In my obsession with sleep, I can tell you exactly how much my baby is averaging per week. I have this data from the day he was born. I can’t imagine how much I would guess he sleeps. It would either be more than what he actually gets, or less, depending on how stressed out I’m feeling. Tracking his sleep helps me keep it real, so to speak.
If you work and your baby is on a schedule, say waking up at the same time everyday and going to bed at the same time and sleeping on the day care nap schedule, then you probably have a pretty good idea of how much sleep he or she is getting. If you are home with your child/ren, then it might be more difficult to tell how much sleep he or she gets because the day is just not that cut and dry. Unless you have one of those babies who sleeps when you want them to, there has to be some way of keeping track of it all.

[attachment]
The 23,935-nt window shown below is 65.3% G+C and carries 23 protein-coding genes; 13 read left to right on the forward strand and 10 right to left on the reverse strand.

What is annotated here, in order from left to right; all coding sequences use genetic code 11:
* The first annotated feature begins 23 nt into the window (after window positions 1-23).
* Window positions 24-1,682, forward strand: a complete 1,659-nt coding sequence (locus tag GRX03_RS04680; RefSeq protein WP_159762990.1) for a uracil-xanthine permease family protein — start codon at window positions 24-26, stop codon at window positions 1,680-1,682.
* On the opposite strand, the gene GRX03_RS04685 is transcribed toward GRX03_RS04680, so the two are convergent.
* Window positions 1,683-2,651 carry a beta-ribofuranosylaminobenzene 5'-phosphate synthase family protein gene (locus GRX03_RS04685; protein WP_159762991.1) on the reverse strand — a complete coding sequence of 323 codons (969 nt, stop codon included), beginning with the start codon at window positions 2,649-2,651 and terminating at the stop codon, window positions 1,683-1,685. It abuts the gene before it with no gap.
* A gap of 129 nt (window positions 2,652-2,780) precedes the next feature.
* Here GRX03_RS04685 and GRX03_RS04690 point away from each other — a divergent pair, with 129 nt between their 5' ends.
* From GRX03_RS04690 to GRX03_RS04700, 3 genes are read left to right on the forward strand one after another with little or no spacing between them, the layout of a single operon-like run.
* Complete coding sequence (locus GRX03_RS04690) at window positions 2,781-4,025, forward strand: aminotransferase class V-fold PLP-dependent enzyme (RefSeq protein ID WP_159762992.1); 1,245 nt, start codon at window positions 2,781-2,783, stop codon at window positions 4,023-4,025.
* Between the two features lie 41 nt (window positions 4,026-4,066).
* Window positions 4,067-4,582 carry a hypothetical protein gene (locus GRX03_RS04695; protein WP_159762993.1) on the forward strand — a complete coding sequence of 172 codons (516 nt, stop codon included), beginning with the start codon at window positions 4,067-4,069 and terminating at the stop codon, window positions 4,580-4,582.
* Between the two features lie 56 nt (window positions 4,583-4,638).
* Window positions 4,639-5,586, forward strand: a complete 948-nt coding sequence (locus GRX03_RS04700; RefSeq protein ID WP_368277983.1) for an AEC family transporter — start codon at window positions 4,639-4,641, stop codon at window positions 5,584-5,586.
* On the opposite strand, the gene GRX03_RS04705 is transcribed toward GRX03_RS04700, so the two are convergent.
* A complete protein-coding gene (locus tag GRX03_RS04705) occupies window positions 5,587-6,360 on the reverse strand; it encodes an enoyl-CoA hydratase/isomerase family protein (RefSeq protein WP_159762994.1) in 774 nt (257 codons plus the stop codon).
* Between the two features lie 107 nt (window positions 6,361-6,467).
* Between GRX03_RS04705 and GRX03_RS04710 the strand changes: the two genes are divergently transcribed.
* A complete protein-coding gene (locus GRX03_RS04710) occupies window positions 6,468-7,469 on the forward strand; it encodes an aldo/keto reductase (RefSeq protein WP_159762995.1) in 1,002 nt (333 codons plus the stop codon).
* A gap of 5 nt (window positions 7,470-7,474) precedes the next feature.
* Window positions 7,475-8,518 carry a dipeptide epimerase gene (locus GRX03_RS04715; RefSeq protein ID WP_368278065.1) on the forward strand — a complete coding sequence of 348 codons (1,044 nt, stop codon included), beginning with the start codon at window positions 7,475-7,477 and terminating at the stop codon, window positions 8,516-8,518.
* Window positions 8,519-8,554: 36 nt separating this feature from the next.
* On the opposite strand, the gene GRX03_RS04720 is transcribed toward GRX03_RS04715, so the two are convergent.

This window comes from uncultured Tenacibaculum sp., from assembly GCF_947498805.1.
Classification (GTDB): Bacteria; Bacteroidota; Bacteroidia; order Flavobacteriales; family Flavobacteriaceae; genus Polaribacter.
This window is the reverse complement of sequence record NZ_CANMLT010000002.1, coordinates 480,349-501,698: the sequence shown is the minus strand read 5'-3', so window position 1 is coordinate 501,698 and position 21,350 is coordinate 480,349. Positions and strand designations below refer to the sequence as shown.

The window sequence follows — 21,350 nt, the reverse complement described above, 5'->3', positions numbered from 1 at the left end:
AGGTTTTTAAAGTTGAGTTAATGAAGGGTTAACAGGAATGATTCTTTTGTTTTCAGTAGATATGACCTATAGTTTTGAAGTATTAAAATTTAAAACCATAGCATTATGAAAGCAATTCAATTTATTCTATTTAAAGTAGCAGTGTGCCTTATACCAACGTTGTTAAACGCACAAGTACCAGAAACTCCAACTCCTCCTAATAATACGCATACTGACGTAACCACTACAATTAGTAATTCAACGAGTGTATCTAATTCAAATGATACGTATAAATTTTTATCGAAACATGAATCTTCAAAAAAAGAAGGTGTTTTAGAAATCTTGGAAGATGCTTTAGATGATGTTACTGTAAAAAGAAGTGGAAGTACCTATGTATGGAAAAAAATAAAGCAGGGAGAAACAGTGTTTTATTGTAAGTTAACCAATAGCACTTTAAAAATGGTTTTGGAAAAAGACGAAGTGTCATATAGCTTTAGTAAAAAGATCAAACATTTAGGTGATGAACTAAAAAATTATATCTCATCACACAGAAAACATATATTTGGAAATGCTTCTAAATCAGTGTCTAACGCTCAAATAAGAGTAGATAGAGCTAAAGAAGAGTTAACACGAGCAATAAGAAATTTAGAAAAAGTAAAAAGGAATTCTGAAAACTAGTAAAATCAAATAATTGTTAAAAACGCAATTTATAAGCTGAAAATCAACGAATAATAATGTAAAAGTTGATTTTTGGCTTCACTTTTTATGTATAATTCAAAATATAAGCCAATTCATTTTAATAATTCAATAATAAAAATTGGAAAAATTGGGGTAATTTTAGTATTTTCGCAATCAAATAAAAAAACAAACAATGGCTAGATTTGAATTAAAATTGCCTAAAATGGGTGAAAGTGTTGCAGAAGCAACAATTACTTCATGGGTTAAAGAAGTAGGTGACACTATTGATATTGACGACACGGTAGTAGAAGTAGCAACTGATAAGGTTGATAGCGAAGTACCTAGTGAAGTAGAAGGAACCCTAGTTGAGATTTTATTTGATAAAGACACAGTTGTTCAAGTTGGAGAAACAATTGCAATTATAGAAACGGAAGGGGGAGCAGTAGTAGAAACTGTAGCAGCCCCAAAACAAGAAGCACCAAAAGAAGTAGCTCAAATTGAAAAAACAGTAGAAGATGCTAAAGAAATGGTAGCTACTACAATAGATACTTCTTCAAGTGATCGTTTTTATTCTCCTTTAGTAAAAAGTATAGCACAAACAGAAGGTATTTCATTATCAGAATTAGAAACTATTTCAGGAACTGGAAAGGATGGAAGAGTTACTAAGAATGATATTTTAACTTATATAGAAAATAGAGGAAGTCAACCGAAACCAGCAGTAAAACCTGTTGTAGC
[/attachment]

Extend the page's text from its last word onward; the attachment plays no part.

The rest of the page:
We tracked our daughter’s daily happenings for 18 months. Sounds a bit neurotic, perhaps. But we then understood her much better without having to impose our unreliable memories or stressed perspectives on her. It helped us to respect her natural sleepy times and active times. Most of all, it helped us make sure she was getting enough rest, something that is hard to come by for people of all ages these days.
When establishing a schedule for an infant, it is suggested by several sleep “experts” that you mark wake and sleep times for a few days so that a pattern can be seen. After 14 weeks of tracking Gabriel, we are still waiting for a pattern. Actually, there is a pattern: he falls back to sleep about an hour after waking. Great! So rather than fight his cries (“How can he be tired, he just woke up!”), I can head him off at the pass and put him down. I’m hoping to find some more patterns as he moves through the fourth month. Then we can begin shaping his patterns to ones that are better for him and us. This might be earlier bed times, regular naps, regular night feedings, and establishing a clear routine for these things.
More to come on how we will embark on the adventure of sleep training. And hopefully reap great rewards of sleeping for more than 90 minutes at a time!